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South Slavic: September 29, 2005


29 September 2005, Volume 7, Number 29

BOSNIA-HERZEGOVINA: BEYOND THE 'LEOPARD SKIN'

Part II.

A program of RFE/RL's Radio Most (Bridge) by Omer Karabeg

RFE/RL: Can a multiethnic society can be restored in Bosnia-Herzegovina, or it is more likely that the ethnic divisions established during the 1992-95 war will remain dominant? Our guests are: in Sarajevo, Beriz Belkic, member of the Parliamentary Assembly and former member of the Presidency of Bosnia-Herzegovina, and in Banja Luka, Miodrag Zivanovic, professor of the Philosophy Faculty and president of the NGO European Movement.

To what extent do Serbia and Croatia exacerbate divisions in Bosnia-Herzegovina?

Belkic: I must say that the ambitions and behavior of our neighbors have changed in recent times. They have finally started to accept Bosnia-Herzegovina as an independent state.

I support sound regional cooperation based on the fact that these three states have many common interests. A single market and a visa-free and duty-free system would enable us all to join the European market [more easily]. Unfortunately, we are still far from that. The entire region has made a strategic mistake by not getting integrated before starting EU accession talks. As a well-organized [bloc] with strong economic potential, we would have been an equal negotiator instead of, as is the case now, knocking on the EU's door one by one.

Zivanovic: Of course, the regional aspect is important. Unless I am mistaken, the concept Mr. Belkic is talking about was topical in 1997-98, but, unfortunately, Brussels later abandoned the idea that the states of former Yugoslavia should join the EU as a group. That would have solved at least some of the problems encumbering this region, now known as the western Balkans.

Take a look at the present situation: not a single key problem has been solved. Macedonia remains ethnically divided, Serbia has its own substantial problems, the problem of Kosovo remains open, Bosnia-Herzegovina is in a difficult situation, and Croatia is burdened with many problems, too. Instead of a joint EU accession, we have the Stability Pact, which is nothing more than a fig leaf for the international community's ineffective policy in Southeastern Europe.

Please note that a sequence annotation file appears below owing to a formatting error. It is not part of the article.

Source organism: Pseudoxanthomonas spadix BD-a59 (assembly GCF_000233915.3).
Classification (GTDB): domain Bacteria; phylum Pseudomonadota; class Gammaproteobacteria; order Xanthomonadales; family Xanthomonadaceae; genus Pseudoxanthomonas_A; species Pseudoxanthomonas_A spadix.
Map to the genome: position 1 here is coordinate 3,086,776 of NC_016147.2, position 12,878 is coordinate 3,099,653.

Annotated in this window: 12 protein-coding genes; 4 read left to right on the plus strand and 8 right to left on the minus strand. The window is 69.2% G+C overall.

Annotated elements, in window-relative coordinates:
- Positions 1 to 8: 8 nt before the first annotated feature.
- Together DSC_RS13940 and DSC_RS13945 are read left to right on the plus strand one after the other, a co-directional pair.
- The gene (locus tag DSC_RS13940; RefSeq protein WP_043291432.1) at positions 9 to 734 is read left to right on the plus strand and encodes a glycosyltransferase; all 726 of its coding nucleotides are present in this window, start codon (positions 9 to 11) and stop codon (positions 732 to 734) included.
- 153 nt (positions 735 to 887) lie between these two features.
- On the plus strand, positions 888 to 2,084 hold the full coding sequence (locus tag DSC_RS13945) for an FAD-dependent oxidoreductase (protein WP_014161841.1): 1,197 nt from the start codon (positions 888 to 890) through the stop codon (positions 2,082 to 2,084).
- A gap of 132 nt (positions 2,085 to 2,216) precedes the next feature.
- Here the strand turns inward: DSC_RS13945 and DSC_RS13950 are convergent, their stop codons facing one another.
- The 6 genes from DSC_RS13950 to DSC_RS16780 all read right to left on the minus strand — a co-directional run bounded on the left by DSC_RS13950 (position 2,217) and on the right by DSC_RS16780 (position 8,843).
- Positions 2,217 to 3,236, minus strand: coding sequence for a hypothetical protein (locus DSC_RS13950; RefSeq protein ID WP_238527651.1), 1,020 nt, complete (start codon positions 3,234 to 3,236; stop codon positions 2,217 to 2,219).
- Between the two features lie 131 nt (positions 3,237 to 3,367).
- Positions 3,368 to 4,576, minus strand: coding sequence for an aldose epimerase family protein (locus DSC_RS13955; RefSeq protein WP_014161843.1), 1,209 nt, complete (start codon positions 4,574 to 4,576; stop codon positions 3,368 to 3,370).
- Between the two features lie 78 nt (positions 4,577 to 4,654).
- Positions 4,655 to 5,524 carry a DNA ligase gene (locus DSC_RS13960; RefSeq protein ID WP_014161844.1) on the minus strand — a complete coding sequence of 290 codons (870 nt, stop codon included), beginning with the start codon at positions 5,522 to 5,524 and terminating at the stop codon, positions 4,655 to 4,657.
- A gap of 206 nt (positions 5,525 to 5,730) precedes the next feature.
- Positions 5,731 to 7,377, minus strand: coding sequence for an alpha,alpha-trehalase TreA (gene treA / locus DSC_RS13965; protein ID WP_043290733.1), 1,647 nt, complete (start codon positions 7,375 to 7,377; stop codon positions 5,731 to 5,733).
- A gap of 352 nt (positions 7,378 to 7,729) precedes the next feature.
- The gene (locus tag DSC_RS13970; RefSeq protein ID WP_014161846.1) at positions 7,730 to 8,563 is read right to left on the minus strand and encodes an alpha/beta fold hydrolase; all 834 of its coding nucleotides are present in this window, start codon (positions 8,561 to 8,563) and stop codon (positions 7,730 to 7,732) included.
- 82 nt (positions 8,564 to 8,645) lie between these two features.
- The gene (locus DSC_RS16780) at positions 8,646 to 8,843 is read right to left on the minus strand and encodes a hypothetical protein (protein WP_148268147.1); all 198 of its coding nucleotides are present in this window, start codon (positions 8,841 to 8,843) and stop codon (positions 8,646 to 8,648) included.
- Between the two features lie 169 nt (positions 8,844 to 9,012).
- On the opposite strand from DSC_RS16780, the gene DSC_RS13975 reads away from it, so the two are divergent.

On the margins of the 2000 Zagreb Southeastern Europe summit, a top U.S. diplomat made a telling remark about the international community's perspective. "As far as the Balkans are concerned, we in Washington are only interested in the Belgrade-Zagreb express train. We do not really care about the passengers on board. However, if some of them misbehave, we will throw them out at the Vrpolje railway station." As we all know, Vrpolje is a railroad junction where the tracks branch off to Bosnia. This is actually a very serious warning that without radical and essential changes, Bosnia-Herzegovina might become a black hole not only on the geographic map, but also on the map of life.

RFE/RL: What would be the impact on the Republika Srpska if Montenegro and especially Kosovo were to become independent?

Belkic: The would certainly be consequences, and the ruling political circles in Serbia would most likely seek compensation in Bosnia for the loss of Kosovo. But I don't think it would lead to a change in borders.

Zivanovic: There has been much speculation in the media recently that the "Cyprus model" could be applied to Bosnia, according to which only one part of the country would enter the EU, while the rest would be excluded. This shows once again that the international community lacks a serious strategy -- not only for Bosnia but for the Balkans as a whole. They simply react to events from day to day....